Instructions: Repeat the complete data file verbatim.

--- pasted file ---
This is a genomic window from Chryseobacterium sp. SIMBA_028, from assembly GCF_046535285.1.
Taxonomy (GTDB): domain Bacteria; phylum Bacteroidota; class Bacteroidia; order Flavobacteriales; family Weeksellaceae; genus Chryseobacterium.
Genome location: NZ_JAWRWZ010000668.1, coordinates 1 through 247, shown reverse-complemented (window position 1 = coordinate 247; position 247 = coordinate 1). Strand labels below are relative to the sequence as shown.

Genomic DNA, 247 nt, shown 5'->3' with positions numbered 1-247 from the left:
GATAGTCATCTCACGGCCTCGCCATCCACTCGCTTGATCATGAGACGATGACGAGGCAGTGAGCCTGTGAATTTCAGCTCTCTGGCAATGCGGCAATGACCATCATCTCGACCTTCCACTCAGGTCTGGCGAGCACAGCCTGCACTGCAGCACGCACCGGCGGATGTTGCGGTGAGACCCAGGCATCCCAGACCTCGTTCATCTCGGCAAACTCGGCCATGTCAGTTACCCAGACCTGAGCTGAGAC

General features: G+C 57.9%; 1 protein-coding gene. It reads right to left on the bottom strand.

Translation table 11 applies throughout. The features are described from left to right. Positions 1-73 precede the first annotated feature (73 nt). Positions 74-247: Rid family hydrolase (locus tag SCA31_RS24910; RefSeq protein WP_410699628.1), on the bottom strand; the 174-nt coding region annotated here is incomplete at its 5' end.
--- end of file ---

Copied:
This is a genomic window from Chryseobacterium sp. SIMBA_028, from assembly GCF_046535285.1.
Taxonomy (GTDB): domain Bacteria; phylum Bacteroidota; class Bacteroidia; order Flavobacteriales; family Weeksellaceae; genus Chryseobacterium.
Genome location: NZ_JAWRWZ010000668.1, coordinates 1 through 247, shown reverse-complemented (window position 1 = coordinate 247; position 247 = coordinate 1). Strand labels below are relative to the sequence as shown.

Genomic DNA, 247 nt, shown 5'->3' with positions numbered 1-247 from the left:
GATAGTCATCTCACGGCCTCGCCATCCACTCGCTTGATCATGAGACGATGACGAGGCAGTGAGCCTGTGAATTTCAGCTCTCTGGCAATGCGGCAATGACCATCATCTCGACCTTCCACTCAGGTCTGGCGAGCACAGCCTGCACTGCAGCACGCACCGGCGGATGTTGCGGTGAGACCCAGGCATCCCAGACCTCGTTCATCTCGGCAAACTCGGCCATGTCAGTTACCCAGACCTGAGCTGAGAC

General features: G+C 57.9%; 1 protein-coding gene. It reads right to left on the bottom strand.

Translation table 11 applies throughout. The features are described from left to right. Positions 1-73 precede the first annotated feature (73 nt). Positions 74-247: Rid family hydrolase (locus tag SCA31_RS24910; RefSeq protein WP_410699628.1), on the bottom strand; the 174-nt coding region annotated here is incomplete at its 5' end.